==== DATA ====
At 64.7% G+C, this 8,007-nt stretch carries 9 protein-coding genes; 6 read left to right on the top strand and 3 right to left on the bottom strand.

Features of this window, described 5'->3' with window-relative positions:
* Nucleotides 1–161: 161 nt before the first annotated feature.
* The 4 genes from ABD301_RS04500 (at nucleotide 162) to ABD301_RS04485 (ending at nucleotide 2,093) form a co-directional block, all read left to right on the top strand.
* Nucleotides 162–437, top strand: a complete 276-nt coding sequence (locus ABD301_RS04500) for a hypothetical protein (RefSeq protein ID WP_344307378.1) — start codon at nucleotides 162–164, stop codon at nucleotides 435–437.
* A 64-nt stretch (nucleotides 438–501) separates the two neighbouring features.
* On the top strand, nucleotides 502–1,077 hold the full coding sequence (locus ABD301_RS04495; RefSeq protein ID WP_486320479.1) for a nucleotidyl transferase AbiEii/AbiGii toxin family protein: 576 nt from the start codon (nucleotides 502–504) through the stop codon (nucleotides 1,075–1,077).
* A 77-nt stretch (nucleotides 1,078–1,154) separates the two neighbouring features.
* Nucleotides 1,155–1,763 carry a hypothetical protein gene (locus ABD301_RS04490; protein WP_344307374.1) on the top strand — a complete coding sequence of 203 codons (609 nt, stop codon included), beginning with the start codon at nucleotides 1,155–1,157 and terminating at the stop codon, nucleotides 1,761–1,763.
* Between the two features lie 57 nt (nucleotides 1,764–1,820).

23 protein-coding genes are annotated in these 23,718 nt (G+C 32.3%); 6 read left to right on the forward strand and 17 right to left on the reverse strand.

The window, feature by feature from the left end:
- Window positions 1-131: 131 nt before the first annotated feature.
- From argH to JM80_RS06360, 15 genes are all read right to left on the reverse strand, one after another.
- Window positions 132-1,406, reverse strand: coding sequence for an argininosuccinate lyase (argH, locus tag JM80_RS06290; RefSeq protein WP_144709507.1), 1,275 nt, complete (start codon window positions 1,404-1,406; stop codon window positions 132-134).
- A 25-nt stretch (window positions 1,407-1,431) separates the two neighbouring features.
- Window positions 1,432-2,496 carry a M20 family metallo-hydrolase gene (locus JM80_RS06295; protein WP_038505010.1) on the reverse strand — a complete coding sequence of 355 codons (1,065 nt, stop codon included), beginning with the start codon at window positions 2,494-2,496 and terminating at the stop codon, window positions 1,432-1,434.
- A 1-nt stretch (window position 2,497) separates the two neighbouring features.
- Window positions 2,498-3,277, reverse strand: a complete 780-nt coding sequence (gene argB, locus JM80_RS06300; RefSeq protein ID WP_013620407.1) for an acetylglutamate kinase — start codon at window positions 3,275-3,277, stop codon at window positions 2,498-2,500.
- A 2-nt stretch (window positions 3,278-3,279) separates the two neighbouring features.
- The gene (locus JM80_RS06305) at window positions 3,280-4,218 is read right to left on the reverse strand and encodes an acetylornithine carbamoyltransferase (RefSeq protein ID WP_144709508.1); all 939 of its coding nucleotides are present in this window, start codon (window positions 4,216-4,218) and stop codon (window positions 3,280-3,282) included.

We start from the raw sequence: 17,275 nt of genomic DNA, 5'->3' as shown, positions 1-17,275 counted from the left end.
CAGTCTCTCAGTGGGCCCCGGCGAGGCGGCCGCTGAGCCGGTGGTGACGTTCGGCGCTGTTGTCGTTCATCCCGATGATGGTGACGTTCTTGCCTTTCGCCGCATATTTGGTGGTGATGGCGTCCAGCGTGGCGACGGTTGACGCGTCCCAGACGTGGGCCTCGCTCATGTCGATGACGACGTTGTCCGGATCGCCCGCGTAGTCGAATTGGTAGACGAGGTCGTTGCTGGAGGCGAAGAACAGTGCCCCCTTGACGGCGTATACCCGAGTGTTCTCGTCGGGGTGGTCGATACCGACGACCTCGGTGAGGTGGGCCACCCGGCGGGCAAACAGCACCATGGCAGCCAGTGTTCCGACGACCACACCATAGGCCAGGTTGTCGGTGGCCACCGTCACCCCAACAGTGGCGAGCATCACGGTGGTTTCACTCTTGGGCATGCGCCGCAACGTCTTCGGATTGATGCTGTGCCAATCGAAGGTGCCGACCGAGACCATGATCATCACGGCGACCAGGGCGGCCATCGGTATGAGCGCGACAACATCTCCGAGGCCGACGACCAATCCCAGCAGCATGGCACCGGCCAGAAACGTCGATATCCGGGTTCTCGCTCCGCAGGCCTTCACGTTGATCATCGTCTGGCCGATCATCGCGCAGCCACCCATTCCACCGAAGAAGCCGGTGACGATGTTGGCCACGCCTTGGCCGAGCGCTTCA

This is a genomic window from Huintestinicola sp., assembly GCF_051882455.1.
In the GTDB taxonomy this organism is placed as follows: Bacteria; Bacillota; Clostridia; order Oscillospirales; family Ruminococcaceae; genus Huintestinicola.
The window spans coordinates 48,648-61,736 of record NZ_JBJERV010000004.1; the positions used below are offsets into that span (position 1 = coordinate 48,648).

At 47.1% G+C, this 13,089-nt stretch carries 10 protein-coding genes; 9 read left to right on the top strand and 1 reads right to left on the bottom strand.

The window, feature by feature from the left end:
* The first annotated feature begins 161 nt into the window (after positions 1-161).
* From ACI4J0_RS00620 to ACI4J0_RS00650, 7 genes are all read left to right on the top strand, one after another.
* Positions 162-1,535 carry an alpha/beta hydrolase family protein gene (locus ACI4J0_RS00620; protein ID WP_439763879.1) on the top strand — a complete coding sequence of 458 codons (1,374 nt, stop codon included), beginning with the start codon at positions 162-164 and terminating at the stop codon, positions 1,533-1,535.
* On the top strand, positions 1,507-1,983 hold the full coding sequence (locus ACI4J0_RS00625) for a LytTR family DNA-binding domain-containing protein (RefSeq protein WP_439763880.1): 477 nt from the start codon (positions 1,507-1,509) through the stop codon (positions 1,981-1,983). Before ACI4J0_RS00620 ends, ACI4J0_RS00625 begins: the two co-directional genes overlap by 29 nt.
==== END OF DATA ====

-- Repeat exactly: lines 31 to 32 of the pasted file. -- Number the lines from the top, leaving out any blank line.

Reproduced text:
* Positions 162-1,535 carry an alpha/beta hydrolase family protein gene (locus ACI4J0_RS00620; protein ID WP_439763879.1) on the top strand — a complete coding sequence of 458 codons (1,374 nt, stop codon included), beginning with the start codon at positions 162-164 and terminating at the stop codon, positions 1,533-1,535.
* On the top strand, positions 1,507-1,983 hold the full coding sequence (locus ACI4J0_RS00625) for a LytTR family DNA-binding domain-containing protein (RefSeq protein WP_439763880.1): 477 nt from the start codon (positions 1,507-1,509) through the stop codon (positions 1,981-1,983). Before ACI4J0_RS00620 ends, ACI4J0_RS00625 begins: the two co-directional genes overlap by 29 nt.